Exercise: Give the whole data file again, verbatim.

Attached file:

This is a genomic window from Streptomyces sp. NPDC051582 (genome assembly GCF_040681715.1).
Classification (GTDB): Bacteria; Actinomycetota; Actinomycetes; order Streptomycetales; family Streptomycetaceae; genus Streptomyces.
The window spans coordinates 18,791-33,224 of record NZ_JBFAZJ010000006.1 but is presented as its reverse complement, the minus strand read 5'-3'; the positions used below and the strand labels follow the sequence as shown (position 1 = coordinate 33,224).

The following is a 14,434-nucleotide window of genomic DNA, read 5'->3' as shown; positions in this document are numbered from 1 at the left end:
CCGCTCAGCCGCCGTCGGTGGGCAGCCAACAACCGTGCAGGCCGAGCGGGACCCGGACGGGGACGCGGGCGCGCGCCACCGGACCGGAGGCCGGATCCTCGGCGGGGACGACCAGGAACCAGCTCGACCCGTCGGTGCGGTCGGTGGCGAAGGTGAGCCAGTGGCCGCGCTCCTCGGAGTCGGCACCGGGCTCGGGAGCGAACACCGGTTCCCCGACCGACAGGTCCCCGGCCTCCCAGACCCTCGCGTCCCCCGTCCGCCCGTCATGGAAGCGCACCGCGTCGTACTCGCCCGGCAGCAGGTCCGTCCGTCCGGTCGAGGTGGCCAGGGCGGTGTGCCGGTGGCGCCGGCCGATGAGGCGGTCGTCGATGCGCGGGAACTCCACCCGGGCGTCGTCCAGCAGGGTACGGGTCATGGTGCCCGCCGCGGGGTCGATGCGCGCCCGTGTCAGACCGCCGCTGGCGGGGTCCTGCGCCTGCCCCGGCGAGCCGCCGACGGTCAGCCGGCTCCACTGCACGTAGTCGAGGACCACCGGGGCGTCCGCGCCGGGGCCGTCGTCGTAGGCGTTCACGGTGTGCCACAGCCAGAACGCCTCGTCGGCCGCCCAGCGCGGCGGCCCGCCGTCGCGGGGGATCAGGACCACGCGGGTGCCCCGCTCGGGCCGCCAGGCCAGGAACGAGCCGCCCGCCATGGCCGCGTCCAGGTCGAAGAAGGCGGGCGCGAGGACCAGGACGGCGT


This is a genomic window from Streptomyces sp. NPDC051582 (genome assembly GCF_040681715.1).
Classification (GTDB): Bacteria; Actinomycetota; Actinomycetes; order Streptomycetales; family Streptomycetaceae; genus Streptomyces.
The window spans coordinates 18,791-33,224 of record NZ_JBFAZJ010000006.1 but is presented as its reverse complement, the minus strand read 5'-3'; the positions used below and the strand labels follow the sequence as shown (position 1 = coordinate 33,224).

The following is a 14,434-nucleotide window of genomic DNA, read 5'->3' as shown; positions in this document are numbered from 1 at the left end:
CCGCTCAGCCGCCGTCGGTGGGCAGCCAACAACCGTGCAGGCCGAGCGGGACCCGGACGGGGACGCGGGCGCGCGCCACCGGACCGGAGGCCGGATCCTCGGCGGGGACGACCAGGAACCAGCTCGACCCGTCGGTGCGGTCGGTGGCGAAGGTGAGCCAGTGGCCGCGCTCCTCGGAGTCGGCACCGGGCTCGGGAGCGAACACCGGTTCCCCGACCGACAGGTCCCCGGCCTCCCAGACCCTCGCGTCCCCCGTCCGCCCGTCATGGAAGCGCACCGCGTCGTACTCGCCCGGCAGCAGGTCCGTCCGTCCGGTCGAGGTGGCCAGGGCGGTGTGCCGGTGGCGCCGGCCGATGAGGCGGTCGTCGATGCGCGGGAACTCCACCCGGGCGTCGTCCAGCAGGGTACGGGTCATGGTGCCCGCCGCGGGGTCGATGCGCGCCCGTGTCAGACCGCCGCTGGCGGGGTCCTGCGCCTGCCCCGGCGAGCCGCCGACGGTCAGCCGGCTCCACTGCACGTAGTCGAGGACCACCGGGGCGTCCGCGCCGGGGCCGTCGTCGTAGGCGTTCACGGTGTGCCACAGCCAGAACGCCTCGTCGGCCGCCCAGCGCGGCGGCCCGCCGTCGCGGGGGATCAGGACCACGCGGGTGCCCCGCTCGGGCCGCCAGGCCAGGAACGAGCCGCCCGCCATGGCCGCGTCCAGGTCGAAGAAGGCGGGCGCGAGGACCAGGACGGCGT